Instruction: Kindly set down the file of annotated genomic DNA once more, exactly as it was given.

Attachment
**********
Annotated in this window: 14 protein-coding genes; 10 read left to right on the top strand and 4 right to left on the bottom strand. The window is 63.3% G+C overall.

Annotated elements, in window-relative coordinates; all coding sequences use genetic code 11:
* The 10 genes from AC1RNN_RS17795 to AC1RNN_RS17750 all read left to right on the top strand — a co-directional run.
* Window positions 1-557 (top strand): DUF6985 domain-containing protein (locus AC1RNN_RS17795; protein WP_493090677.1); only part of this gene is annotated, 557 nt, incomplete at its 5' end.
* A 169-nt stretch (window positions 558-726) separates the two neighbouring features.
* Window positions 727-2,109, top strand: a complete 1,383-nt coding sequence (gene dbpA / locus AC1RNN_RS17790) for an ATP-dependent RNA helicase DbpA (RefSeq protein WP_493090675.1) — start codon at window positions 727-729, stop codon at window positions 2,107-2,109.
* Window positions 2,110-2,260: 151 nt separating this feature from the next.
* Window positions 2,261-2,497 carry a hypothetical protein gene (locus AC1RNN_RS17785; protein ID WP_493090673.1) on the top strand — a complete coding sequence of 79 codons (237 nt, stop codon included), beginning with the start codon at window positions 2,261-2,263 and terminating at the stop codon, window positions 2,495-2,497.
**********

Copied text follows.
Annotated in this window: 14 protein-coding genes; 10 read left to right on the top strand and 4 right to left on the bottom strand. The window is 63.3% G+C overall.

Annotated elements, in window-relative coordinates; all coding sequences use genetic code 11:
* The 10 genes from AC1RNN_RS17795 to AC1RNN_RS17750 all read left to right on the top strand — a co-directional run.
* Window positions 1-557 (top strand): DUF6985 domain-containing protein (locus AC1RNN_RS17795; protein WP_493090677.1); only part of this gene is annotated, 557 nt, incomplete at its 5' end.
* A 169-nt stretch (window positions 558-726) separates the two neighbouring features.
* Window positions 727-2,109, top strand: a complete 1,383-nt coding sequence (gene dbpA / locus AC1RNN_RS17790) for an ATP-dependent RNA helicase DbpA (RefSeq protein WP_493090675.1) — start codon at window positions 727-729, stop codon at window positions 2,107-2,109.
* Window positions 2,110-2,260: 151 nt separating this feature from the next.
* Window positions 2,261-2,497 carry a hypothetical protein gene (locus AC1RNN_RS17785; protein ID WP_493090673.1) on the top strand — a complete coding sequence of 79 codons (237 nt, stop codon included), beginning with the start codon at window positions 2,261-2,263 and terminating at the stop codon, window positions 2,495-2,497.